Forgetting Your Time Horizon
Don't invest without a time horizon in mind. Think about if you will need the funds you are locking up into an investment before entering the trade. Also, determine how long—the time horizon—you have to save up for your retirement, a downpayment on a home, or a college education for your child.
If you are planning to accumulate money to buy a house, that could be more of a medium-term time frame. However, if you are investing in financing a young child's college education, that is more of a long-term investment. If you are saving for retirement 30 years; hence, what the stock market does this year or next shouldn't be the biggest concern.
Once you understand your horizon, you can find investments that match that profile.
Not Using Stop-Loss Orders
A big sign that you don't have a trading plan is not using stop-loss orders. Stop orders come in several varieties and can limit losses due to adverse movement in a stock or the market as a whole. These orders will execute automatically once perimeters you set are met.
Tight stop losses generally mean that losses are capped before they become sizeable. However, there is a risk that a stop order on long positions may be implemented at levels below those specified should the security suddenly gap lower—as happened to many investors during the Flash Crash. Even with that thought in mind, the benefits of stop orders far outweigh the risk of stopping out at an unplanned price.
A corollary to this common trading mistake is when a trader cancels a stop order on a losing trade just before it can be triggered because they believe that the price trend will reverse.
Some investors have a bad habit of "performance chasing," which involves making investment decisions based on what has recently performed well.
This commonly shows up when investors buy into mutual funds or stocks that have recently reported large, market-beating gains. It can also work the other way when investors bail out of investments that have recently performed poorly.
In general, basing investment decisions on how things have recently performed is not a good strategy.
It's one of the main reasons investors tend to "buy high" (pouring money into investments that are performing well) and "sell low" (abandoning investments that are performing poorly).
It's much more powerful to understand why something has been performing the way it has than just to assume it will continue in that direction.
Trying to Time the Market
It's very hard for investors to time the market correctly, and in trying to do so, they often miss out on big gains.
For most investors, I wouldn't recommend trying to jump in and out of stocks based on short-term forecasts. Instead, invest in the best stocks and always be searching for better alternatives.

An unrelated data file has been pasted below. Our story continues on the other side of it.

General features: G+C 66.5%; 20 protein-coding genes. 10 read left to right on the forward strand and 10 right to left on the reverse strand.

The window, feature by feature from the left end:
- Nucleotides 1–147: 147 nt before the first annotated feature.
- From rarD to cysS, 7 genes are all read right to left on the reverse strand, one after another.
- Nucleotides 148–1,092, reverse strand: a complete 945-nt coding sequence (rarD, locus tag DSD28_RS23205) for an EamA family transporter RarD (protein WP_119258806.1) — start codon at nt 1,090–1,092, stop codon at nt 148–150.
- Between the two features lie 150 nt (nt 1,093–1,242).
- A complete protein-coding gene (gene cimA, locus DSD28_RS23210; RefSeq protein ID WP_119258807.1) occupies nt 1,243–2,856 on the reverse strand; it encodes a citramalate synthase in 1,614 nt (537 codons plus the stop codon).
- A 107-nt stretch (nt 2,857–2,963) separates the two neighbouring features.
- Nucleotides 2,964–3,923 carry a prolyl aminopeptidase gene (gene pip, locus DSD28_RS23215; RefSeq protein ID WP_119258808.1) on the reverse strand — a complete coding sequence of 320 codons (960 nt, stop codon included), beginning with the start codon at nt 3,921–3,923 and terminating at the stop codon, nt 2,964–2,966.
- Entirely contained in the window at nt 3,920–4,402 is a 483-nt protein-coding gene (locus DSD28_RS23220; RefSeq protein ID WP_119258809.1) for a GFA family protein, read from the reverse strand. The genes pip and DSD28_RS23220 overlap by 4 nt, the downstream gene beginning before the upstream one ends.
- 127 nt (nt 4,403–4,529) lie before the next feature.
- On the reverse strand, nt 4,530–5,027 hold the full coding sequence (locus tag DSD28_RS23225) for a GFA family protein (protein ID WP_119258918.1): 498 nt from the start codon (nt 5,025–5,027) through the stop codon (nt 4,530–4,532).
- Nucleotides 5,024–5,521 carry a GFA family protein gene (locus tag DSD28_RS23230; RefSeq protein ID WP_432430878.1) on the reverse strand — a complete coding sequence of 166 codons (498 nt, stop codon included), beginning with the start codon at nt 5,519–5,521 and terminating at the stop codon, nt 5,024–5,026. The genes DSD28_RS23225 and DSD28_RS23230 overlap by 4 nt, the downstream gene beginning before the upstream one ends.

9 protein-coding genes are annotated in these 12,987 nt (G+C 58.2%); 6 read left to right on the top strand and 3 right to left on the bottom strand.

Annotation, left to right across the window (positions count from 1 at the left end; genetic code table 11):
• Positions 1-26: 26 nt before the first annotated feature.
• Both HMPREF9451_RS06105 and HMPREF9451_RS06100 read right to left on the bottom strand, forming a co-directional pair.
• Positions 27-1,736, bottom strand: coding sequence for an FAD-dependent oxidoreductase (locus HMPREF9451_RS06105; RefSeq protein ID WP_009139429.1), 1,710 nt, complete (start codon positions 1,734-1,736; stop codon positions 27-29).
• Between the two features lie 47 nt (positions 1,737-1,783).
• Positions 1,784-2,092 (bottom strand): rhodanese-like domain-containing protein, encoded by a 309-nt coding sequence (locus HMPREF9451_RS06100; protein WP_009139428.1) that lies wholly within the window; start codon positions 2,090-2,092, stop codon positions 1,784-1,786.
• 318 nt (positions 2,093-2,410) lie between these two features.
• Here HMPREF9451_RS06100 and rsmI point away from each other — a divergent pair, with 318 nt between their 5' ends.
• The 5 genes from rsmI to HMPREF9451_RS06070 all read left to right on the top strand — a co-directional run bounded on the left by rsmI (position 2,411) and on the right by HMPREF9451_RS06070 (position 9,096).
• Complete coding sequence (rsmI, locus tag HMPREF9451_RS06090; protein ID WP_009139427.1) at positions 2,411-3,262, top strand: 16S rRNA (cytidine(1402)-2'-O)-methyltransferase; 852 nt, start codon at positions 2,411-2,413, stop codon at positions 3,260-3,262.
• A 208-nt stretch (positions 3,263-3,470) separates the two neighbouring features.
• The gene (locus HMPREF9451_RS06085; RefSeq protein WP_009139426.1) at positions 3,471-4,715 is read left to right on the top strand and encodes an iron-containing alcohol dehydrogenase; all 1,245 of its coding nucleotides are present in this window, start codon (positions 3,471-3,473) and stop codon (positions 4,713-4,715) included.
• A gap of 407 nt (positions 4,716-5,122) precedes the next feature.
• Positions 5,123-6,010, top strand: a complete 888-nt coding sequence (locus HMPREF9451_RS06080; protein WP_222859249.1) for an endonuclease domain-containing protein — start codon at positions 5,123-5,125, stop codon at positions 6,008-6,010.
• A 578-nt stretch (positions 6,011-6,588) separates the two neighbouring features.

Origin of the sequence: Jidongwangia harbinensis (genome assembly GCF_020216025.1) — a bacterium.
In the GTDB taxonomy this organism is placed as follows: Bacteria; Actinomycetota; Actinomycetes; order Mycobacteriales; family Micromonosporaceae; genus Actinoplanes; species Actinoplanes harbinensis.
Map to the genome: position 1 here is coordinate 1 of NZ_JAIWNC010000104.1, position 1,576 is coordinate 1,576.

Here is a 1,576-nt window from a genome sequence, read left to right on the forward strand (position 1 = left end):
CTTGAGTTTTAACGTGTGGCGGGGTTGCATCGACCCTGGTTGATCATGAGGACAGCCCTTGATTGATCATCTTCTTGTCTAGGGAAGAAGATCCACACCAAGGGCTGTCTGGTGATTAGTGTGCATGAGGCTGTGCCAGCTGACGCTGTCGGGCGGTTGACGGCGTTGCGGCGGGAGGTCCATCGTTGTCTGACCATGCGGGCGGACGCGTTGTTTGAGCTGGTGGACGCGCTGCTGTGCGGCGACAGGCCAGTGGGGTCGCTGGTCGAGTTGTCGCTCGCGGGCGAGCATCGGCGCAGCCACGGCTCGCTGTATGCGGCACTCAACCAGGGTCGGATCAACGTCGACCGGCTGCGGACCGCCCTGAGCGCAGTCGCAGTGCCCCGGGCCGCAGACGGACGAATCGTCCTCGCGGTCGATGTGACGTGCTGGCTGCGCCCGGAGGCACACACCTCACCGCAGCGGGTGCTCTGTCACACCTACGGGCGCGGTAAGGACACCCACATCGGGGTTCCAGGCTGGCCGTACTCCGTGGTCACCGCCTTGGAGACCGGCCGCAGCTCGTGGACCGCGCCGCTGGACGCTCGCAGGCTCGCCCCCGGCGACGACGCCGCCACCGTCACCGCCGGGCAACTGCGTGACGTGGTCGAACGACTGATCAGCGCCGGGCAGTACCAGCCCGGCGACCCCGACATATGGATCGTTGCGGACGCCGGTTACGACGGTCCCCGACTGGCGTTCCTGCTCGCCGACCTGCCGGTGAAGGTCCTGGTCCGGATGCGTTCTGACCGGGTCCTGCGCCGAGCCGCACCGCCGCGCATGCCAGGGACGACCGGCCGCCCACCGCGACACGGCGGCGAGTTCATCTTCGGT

The one exception is avoiding recessions based on forecasting economic data. Done correctly, investors can spot painful economic slowdowns in advance and adjust their strategy accordingly.
Looking at Your Investment Portfolio Too Much
I believe in active investing. That means rebalancing your portfolio when needed, reinvesting dividends, and always making sure you're holding the best possible stocks for your investment strategy.
That involves frequently checking your investments, monitoring the market, and researching new stocks.
However, be careful not to look at your portfolio too much. It's a common investor mistake to check your stocks too frequently and fixate on the daily (or hourly) changes in value.
Watching your portfolio's every move up and down tends to activate the emotional pathways of the brain, fueling excitement around gains and disappointment around losses.
And once our emotions around money are excited, it's much harder to make rational decisions that will help us over the long term.
It's good to stay active and engaged with your portfolio. Just be careful not to hyper-focus on your short-term returns, as it can hurt your ability to make solid choices for the long term.
Letting Losses Grow
One of the defining characteristics of successful investors and traders is their ability to take a small loss quickly if a trade is not working out and move on to the next trade idea. Unsuccessful traders, on the other hand, can become paralyzed if a trade goes against them. Rather than taking quick action to cap a loss, they may hold on to a losing position in the hope that the trade will eventually work out. A losing trade can tie up trading capital for a long time and may result in mounting losses and severe depletion of capital.